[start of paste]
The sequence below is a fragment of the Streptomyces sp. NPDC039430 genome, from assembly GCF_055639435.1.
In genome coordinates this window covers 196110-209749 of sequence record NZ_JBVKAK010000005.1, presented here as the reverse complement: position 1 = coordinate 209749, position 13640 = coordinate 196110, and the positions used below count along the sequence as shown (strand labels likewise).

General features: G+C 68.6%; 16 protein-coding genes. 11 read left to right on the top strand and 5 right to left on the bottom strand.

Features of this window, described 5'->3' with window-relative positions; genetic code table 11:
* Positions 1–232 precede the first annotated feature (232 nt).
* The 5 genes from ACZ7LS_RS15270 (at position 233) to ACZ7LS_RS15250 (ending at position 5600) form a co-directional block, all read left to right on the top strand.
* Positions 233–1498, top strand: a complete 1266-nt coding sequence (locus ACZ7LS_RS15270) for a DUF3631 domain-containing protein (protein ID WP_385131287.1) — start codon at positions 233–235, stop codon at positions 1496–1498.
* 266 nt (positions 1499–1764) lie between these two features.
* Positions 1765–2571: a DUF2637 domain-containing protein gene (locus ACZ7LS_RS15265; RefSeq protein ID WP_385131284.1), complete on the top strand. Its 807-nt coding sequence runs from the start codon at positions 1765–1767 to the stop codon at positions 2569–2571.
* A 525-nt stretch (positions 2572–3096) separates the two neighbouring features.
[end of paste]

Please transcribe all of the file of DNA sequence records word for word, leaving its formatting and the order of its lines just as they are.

The sequence below is a fragment of the Streptomyces sp. NPDC039430 genome, from assembly GCF_055639435.1.
In genome coordinates this window covers 196110-209749 of sequence record NZ_JBVKAK010000005.1, presented here as the reverse complement: position 1 = coordinate 209749, position 13640 = coordinate 196110, and the positions used below count along the sequence as shown (strand labels likewise).

General features: G+C 68.6%; 16 protein-coding genes. 11 read left to right on the top strand and 5 right to left on the bottom strand.

Features of this window, described 5'->3' with window-relative positions; genetic code table 11:
* Positions 1–232 precede the first annotated feature (232 nt).
* The 5 genes from ACZ7LS_RS15270 (at position 233) to ACZ7LS_RS15250 (ending at position 5600) form a co-directional block, all read left to right on the top strand.
* Positions 233–1498, top strand: a complete 1266-nt coding sequence (locus ACZ7LS_RS15270) for a DUF3631 domain-containing protein (protein ID WP_385131287.1) — start codon at positions 233–235, stop codon at positions 1496–1498.
* 266 nt (positions 1499–1764) lie between these two features.
* Positions 1765–2571: a DUF2637 domain-containing protein gene (locus ACZ7LS_RS15265; RefSeq protein ID WP_385131284.1), complete on the top strand. Its 807-nt coding sequence runs from the start codon at positions 1765–1767 to the stop codon at positions 2569–2571.
* A 525-nt stretch (positions 2572–3096) separates the two neighbouring features.